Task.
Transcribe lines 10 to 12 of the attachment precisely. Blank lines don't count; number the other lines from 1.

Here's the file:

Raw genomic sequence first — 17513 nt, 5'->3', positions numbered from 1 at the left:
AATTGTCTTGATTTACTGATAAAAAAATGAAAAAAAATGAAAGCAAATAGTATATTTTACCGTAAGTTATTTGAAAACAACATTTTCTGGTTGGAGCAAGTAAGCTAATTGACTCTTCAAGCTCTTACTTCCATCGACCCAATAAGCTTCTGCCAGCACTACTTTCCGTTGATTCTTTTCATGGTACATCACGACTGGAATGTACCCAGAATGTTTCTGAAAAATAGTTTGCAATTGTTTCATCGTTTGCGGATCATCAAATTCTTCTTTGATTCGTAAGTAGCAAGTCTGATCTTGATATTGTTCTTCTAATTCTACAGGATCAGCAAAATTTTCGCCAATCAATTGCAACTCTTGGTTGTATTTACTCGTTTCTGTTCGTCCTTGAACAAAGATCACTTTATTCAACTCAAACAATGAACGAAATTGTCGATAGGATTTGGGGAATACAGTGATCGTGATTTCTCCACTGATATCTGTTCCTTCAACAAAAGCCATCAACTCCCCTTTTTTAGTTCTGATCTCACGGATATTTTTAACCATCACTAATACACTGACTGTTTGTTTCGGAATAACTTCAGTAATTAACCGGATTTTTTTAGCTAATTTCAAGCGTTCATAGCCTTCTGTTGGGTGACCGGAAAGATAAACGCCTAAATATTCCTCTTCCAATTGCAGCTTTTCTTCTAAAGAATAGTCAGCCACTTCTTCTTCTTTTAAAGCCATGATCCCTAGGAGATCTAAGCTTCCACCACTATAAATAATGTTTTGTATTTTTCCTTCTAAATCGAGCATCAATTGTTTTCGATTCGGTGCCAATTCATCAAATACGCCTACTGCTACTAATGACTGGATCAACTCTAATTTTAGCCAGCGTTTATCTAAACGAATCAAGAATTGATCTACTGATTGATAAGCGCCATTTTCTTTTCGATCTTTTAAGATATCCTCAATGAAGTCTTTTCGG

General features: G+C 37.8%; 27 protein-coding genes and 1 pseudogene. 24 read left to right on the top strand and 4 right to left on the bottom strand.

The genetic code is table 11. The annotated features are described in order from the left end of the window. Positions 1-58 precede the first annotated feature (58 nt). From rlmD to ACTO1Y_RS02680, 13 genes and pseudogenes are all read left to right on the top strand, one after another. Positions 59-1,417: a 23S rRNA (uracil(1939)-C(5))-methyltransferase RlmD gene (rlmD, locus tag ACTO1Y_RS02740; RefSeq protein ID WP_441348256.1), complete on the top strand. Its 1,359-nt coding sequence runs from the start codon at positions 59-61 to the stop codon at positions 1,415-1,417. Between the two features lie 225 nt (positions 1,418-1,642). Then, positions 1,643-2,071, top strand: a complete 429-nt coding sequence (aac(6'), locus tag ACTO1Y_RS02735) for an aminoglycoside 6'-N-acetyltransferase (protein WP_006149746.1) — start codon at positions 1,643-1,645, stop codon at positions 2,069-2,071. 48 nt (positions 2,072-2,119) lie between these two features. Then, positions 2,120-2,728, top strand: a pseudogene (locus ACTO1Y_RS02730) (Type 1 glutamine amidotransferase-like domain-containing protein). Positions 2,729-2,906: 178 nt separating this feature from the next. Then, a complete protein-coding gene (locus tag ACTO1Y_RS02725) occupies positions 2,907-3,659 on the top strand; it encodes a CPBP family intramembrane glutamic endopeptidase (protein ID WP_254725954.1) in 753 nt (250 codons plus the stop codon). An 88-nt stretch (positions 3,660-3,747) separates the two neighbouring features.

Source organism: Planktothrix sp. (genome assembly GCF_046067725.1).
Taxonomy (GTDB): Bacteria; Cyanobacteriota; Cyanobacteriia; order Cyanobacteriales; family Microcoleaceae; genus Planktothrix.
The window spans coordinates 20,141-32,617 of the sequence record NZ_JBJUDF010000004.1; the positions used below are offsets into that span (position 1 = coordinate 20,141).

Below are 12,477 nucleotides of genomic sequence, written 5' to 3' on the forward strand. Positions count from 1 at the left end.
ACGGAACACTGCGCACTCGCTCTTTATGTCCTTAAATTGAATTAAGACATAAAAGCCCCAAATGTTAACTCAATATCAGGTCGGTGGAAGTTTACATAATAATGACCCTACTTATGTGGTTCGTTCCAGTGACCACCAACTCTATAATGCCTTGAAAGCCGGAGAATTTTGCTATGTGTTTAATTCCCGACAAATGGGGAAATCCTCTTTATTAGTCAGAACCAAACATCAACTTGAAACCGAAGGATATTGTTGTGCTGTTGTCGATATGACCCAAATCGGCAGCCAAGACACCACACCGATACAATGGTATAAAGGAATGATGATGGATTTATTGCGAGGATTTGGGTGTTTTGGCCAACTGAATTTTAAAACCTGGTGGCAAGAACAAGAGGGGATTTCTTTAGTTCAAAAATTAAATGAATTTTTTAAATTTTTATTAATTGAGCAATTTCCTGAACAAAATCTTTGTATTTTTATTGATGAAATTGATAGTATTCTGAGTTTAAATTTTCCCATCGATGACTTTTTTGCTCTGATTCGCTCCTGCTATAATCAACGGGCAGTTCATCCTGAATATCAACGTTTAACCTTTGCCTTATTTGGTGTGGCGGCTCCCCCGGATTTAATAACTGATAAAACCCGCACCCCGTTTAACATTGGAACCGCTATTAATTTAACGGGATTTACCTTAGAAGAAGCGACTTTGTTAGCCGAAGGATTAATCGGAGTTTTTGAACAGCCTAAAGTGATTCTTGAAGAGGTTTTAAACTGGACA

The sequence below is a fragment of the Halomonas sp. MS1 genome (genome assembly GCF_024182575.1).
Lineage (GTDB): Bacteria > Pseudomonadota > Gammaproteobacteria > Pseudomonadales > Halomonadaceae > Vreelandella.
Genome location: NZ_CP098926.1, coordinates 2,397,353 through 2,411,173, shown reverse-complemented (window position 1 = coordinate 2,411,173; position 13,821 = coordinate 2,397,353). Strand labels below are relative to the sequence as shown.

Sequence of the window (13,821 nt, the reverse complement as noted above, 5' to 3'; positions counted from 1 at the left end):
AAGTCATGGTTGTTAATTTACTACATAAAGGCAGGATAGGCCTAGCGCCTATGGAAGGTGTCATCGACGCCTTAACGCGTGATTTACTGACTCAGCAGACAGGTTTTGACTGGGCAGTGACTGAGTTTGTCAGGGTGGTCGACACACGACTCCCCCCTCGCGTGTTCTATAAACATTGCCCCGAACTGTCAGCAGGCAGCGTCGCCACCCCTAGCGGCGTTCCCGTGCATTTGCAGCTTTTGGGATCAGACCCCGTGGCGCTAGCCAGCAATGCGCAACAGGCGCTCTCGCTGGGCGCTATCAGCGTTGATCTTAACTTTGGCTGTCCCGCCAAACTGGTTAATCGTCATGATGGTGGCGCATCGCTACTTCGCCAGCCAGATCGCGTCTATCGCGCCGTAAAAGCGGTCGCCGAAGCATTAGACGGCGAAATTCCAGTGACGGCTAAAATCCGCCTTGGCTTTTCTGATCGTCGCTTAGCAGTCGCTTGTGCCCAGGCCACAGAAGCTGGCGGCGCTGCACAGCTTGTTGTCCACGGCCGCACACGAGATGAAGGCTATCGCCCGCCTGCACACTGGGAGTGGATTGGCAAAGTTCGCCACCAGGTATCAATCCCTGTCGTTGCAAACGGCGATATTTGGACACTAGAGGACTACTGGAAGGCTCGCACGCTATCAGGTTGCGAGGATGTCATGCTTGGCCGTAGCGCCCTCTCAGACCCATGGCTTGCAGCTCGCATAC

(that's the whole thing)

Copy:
The sequence below is a fragment of the Halomonas sp. MS1 genome (genome assembly GCF_024182575.1).
Lineage (GTDB): Bacteria > Pseudomonadota > Gammaproteobacteria > Pseudomonadales > Halomonadaceae > Vreelandella.
Genome location: NZ_CP098926.1, coordinates 2,397,353 through 2,411,173, shown reverse-complemented (window position 1 = coordinate 2,411,173; position 13,821 = coordinate 2,397,353). Strand labels below are relative to the sequence as shown.